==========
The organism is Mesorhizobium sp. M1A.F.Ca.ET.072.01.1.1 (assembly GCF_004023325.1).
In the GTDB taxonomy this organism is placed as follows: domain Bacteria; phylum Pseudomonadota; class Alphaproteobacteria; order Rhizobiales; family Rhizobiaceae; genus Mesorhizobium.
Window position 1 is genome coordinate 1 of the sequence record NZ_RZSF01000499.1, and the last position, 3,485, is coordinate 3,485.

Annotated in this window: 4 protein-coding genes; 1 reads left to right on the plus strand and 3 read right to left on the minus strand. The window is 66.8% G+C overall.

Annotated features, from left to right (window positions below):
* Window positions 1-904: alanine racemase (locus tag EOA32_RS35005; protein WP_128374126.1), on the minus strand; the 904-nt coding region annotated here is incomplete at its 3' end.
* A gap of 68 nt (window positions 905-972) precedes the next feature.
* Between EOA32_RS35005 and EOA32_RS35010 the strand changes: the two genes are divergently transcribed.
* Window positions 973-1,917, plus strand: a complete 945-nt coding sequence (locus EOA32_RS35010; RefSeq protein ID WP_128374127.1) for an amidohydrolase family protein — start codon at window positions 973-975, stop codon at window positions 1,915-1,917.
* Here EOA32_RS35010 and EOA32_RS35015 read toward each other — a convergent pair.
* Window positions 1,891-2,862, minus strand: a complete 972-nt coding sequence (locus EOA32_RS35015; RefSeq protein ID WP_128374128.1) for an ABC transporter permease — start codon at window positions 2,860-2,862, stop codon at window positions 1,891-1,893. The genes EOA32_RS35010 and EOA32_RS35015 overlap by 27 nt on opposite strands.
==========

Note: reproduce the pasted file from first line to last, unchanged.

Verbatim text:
The organism is Mesorhizobium sp. M1A.F.Ca.ET.072.01.1.1 (assembly GCF_004023325.1).
In the GTDB taxonomy this organism is placed as follows: domain Bacteria; phylum Pseudomonadota; class Alphaproteobacteria; order Rhizobiales; family Rhizobiaceae; genus Mesorhizobium.
Window position 1 is genome coordinate 1 of the sequence record NZ_RZSF01000499.1, and the last position, 3,485, is coordinate 3,485.

Annotated in this window: 4 protein-coding genes; 1 reads left to right on the plus strand and 3 read right to left on the minus strand. The window is 66.8% G+C overall.

Annotated features, from left to right (window positions below):
* Window positions 1-904: alanine racemase (locus tag EOA32_RS35005; protein WP_128374126.1), on the minus strand; the 904-nt coding region annotated here is incomplete at its 3' end.
* A gap of 68 nt (window positions 905-972) precedes the next feature.
* Between EOA32_RS35005 and EOA32_RS35010 the strand changes: the two genes are divergently transcribed.
* Window positions 973-1,917, plus strand: a complete 945-nt coding sequence (locus EOA32_RS35010; RefSeq protein ID WP_128374127.1) for an amidohydrolase family protein — start codon at window positions 973-975, stop codon at window positions 1,915-1,917.
* Here EOA32_RS35010 and EOA32_RS35015 read toward each other — a convergent pair.
* Window positions 1,891-2,862, minus strand: a complete 972-nt coding sequence (locus EOA32_RS35015; RefSeq protein ID WP_128374128.1) for an ABC transporter permease — start codon at window positions 2,860-2,862, stop codon at window positions 1,891-1,893. The genes EOA32_RS35010 and EOA32_RS35015 overlap by 27 nt on opposite strands.